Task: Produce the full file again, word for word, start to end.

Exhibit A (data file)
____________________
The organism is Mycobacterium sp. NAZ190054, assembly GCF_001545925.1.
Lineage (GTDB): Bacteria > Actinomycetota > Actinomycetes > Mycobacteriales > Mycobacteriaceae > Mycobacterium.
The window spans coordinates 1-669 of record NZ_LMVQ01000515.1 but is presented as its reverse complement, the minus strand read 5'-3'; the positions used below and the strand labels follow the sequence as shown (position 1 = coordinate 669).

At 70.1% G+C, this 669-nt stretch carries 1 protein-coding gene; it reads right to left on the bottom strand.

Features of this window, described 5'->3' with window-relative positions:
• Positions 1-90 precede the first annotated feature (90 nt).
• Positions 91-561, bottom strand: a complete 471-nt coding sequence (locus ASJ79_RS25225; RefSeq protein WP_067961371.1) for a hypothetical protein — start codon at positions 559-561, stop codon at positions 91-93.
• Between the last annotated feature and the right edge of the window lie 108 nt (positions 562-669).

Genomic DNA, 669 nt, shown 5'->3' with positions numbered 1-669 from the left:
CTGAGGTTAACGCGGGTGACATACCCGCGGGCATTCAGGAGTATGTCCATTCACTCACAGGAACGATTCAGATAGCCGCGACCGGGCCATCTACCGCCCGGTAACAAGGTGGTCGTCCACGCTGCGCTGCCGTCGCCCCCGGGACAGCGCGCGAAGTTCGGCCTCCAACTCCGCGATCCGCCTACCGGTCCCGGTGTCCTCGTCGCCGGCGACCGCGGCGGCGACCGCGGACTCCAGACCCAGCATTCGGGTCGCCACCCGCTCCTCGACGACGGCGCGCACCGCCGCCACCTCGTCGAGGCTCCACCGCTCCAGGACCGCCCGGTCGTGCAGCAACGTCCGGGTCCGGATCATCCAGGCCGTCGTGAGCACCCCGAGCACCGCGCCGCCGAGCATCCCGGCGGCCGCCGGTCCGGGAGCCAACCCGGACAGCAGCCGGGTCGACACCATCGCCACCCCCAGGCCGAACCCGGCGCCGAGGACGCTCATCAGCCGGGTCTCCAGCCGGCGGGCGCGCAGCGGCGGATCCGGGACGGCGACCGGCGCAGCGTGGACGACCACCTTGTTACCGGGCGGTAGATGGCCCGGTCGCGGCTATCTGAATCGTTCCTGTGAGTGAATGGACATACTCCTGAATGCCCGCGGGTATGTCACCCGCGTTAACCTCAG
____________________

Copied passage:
The organism is Mycobacterium sp. NAZ190054, assembly GCF_001545925.1.
Lineage (GTDB): Bacteria > Actinomycetota > Actinomycetes > Mycobacteriales > Mycobacteriaceae > Mycobacterium.
The window spans coordinates 1-669 of record NZ_LMVQ01000515.1 but is presented as its reverse complement, the minus strand read 5'-3'; the positions used below and the strand labels follow the sequence as shown (position 1 = coordinate 669).

At 70.1% G+C, this 669-nt stretch carries 1 protein-coding gene; it reads right to left on the bottom strand.

Features of this window, described 5'->3' with window-relative positions:
• Positions 1-90 precede the first annotated feature (90 nt).
• Positions 91-561, bottom strand: a complete 471-nt coding sequence (locus ASJ79_RS25225; RefSeq protein WP_067961371.1) for a hypothetical protein — start codon at positions 559-561, stop codon at positions 91-93.
• Between the last annotated feature and the right edge of the window lie 108 nt (positions 562-669).

Genomic DNA, 669 nt, shown 5'->3' with positions numbered 1-669 from the left:
CTGAGGTTAACGCGGGTGACATACCCGCGGGCATTCAGGAGTATGTCCATTCACTCACAGGAACGATTCAGATAGCCGCGACCGGGCCATCTACCGCCCGGTAACAAGGTGGTCGTCCACGCTGCGCTGCCGTCGCCCCCGGGACAGCGCGCGAAGTTCGGCCTCCAACTCCGCGATCCGCCTACCGGTCCCGGTGTCCTCGTCGCCGGCGACCGCGGCGGCGACCGCGGACTCCAGACCCAGCATTCGGGTCGCCACCCGCTCCTCGACGACGGCGCGCACCGCCGCCACCTCGTCGAGGCTCCACCGCTCCAGGACCGCCCGGTCGTGCAGCAACGTCCGGGTCCGGATCATCCAGGCCGTCGTGAGCACCCCGAGCACCGCGCCGCCGAGCATCCCGGCGGCCGCCGGTCCGGGAGCCAACCCGGACAGCAGCCGGGTCGACACCATCGCCACCCCCAGGCCGAACCCGGCGCCGAGGACGCTCATCAGCCGGGTCTCCAGCCGGCGGGCGCGCAGCGGCGGATCCGGGACGGCGACCGGCGCAGCGTGGACGACCACCTTGTTACCGGGCGGTAGATGGCCCGGTCGCGGCTATCTGAATCGTTCCTGTGAGTGAATGGACATACTCCTGAATGCCCGCGGGTATGTCACCCGCGTTAACCTCAG